AMANPOUR: Akiva Eldar, let me ask you, beyond the words, beyond what these leaders are both saying, beyond the pressure that they've got from the United States, from your perspective, do you see -- what do you see Ariel Sharon doing as the first measures? And do you see this being really the roadmap to peace starting right now?

ELDAR: Well first of all, I can see this as a roadmap to peace with President Bush.

I believe that Sharon has drawn a red line for himself, after the Lebanon war, that whatever happens here, he does not fight with the U.S., with the American president.

For him, this is a strategic target, and he will do everything he can in order to avoid this.

Now, I believe that what has happened is, Sharon made a big mistake by sucking Mr. Bush into this swamp of the Middle East. You know, I've been following so many American presidents and Israeli prime ministers who have tried this water and have very, very bad memories from that.

And what Sharon did by trying to put a rift between the State Department and the White House, he got now the American president, putting all his prestige and taking a risk of failure here. And Sharon knows that there is a price here.

So I think that you have to look at Sharon's relations with the U.S. as a guide line to any analysis of this process. Now, he may find himself in...

AMANPOUR: So you're hopeful, then?

ELDAR: I am hopeful that unwillingly he will find himself in a process that he can't stop. And you know, it happened to Menachem Begin. It happened to Rabin -- people who we didn't expect in Israel to make those kinds of historic gestures, to make peace.

And maybe he will even fall in love with this process. You can never know.

I did not imagine that in my lifetime I will see Prime Minister Rabin, who had gave orders in the first intifada to break the bones of the Arabs, to see him shaking Arafat's hand at the White House -- I was there, at the South Lawn. And I couldn't really believe my own eyes.

So, you know, there are miracles in the Middle East, and Sharon may be the next one. Looking back at his history makes you very pessimistic and even depressed, but looking at the history of the peace process and what happened to other prime ministers and looking even at Prime Minister Shamir, who said that, you know, it's OK to lie for greater Israel, and found himself in Madrid starting this whole process, you know.

And it all depends, at the end of the day, on the president of the United States. So you should ask him the question before you go to Prime Minister Sharon, because he is the one who calls the shots.

AMANPOUR: OK. Because I can't ask the president of the United States, I'm going to ask Nabil -- do you -- do the Palestinians also see the president of the U.S. as being key to this process?

KHATIB: Definitely.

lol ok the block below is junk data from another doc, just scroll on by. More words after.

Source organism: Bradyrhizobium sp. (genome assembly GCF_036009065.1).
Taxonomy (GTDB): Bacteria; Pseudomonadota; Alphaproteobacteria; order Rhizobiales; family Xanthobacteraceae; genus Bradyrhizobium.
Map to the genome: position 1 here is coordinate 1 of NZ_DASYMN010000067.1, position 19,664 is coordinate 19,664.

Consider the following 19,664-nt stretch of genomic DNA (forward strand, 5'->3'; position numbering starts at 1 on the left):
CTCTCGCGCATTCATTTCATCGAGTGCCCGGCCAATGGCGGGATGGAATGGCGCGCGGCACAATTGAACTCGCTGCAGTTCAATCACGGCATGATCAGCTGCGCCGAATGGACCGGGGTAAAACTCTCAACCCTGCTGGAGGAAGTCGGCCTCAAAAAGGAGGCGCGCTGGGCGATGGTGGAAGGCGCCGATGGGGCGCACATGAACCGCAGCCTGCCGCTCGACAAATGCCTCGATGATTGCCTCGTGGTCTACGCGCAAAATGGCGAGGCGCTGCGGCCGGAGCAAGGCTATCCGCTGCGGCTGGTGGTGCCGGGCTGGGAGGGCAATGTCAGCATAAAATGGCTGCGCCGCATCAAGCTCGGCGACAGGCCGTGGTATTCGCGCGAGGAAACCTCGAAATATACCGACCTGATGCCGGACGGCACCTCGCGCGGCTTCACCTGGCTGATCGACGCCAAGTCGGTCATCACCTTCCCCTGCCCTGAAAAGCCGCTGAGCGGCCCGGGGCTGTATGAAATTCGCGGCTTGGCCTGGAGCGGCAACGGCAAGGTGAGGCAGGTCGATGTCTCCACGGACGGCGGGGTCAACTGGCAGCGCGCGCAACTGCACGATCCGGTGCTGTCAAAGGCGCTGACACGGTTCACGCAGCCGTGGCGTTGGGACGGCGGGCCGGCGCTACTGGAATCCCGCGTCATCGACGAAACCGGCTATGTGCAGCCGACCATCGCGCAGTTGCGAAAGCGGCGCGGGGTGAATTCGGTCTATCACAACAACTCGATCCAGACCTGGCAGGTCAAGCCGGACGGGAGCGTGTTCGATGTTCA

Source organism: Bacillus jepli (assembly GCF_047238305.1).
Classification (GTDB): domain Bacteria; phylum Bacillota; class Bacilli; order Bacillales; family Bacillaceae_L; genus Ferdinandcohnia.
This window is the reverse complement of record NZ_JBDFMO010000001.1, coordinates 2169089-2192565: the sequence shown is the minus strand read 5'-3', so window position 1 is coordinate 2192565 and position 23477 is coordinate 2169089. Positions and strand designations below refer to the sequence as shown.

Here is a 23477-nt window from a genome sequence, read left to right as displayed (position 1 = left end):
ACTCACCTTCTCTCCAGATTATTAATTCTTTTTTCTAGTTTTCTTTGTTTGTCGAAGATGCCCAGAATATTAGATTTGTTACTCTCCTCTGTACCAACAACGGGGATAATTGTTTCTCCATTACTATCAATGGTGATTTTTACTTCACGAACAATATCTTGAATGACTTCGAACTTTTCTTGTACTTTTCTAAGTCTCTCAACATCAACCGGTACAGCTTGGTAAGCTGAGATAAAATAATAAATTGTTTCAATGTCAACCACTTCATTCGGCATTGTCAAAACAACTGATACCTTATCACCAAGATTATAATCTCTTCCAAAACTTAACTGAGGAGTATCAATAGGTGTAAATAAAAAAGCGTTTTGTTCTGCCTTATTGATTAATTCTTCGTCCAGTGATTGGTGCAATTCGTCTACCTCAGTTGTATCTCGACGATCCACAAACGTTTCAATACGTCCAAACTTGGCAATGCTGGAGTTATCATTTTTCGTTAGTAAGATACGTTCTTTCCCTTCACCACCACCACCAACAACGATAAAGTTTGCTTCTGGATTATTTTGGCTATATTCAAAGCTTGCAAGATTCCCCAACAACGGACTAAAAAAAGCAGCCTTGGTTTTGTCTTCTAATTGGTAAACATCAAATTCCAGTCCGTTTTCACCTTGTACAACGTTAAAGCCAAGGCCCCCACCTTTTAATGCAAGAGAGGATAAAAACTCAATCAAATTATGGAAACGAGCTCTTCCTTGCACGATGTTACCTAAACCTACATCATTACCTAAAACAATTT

The Palestinians do believe that only the United States and the Quartet helping the United States can go further with this peace process, and if there is not any seriousness in Washington then nothing could be here.

Unfortunately, both parties can not reach, I mean, a lot on the road to peace without the assistance of the Americans and the international community. That's why I would fully agree with Akiva on this issue -- that both Palestinian and Israeli leaders are looking at Washington, and if Washington is willing to do efforts like we are going to see in Aqaba this week, this gives hope to everybody here, that there is a window of opportunity.

AMANPOUR: Thank you so much, both of you, for joining us, Nabil Khatib, from Ramallah, and Akiva Eldar, from Tel Aviv. Thank you so much. And perhaps, perhaps, just a moment of hope right now. That's good news.

And up next on INTERNATIONAL CORRESPONDENTS, that rustle you hear on the streets of Baghdad is thousands of pages of newsprint. The new Iraqi media revolution, in just a moment. Stay with us.

(COMMERCIAL BREAK)

AMANPOUR: Welcome back to INTERNATIONAL CORRESPONDENTS.

U.S. forces took Baghdad in early April. The guns were scarcely silent before a new free Iraqi press began to sprout on the street corners. Political parties and independent publishers rushed to fill the vacuum that was there.

Joining us now from Baghdad is Firas Ayash, senior editor of the new bi-weekly "Assaah." And here in the studio, in London, Saad Al-Bazzaz, publisher of "Azzaman," published daily in Baghdad and Basra in the south.

Welcome to both of you, and it's great to see free Iraqi journalists on CNN today.

Let me ask you first, Firas, in Baghdad, it must be incredibly exciting to be able to publish what you want.

FIRAS AYASH, "ASSAAH": Yes, you know, that in the Iraqi regime, there are two kinds of newspapers: those run by Saddam Hussein, and those run by his son, Uday Saddam Hussein. And you know that the two kinds are the same, but Uday Saddam Hussein has got (UNINTELLIGIBLE) day before publishing, and such as (UNINTELLIGIBLE) newspaper.

But now we can publish everything we want, freely, without restrictions, without any censorship, and this is very important question.

AMANPOUR: OK, Firas, I'll be back to you in a second.

Here in the studio with us, let me ask you, when you think about the future of a free press in Iraq, I mean, does it sort of blow your mind? You were once working for the regime.

SAAD AL-BAZZAZ, "AZZAMAN": I'm so optimistic about the future. The desire in Iraq among the Iraqi intellectuals, scholars, journalists, writers, artists, they feel that they have been kept under pressure for more than 3-1/2 decades, and they are in need to show themselves, to prove that they are capable enough to do a free press, and we hope that we will be a good example in the region.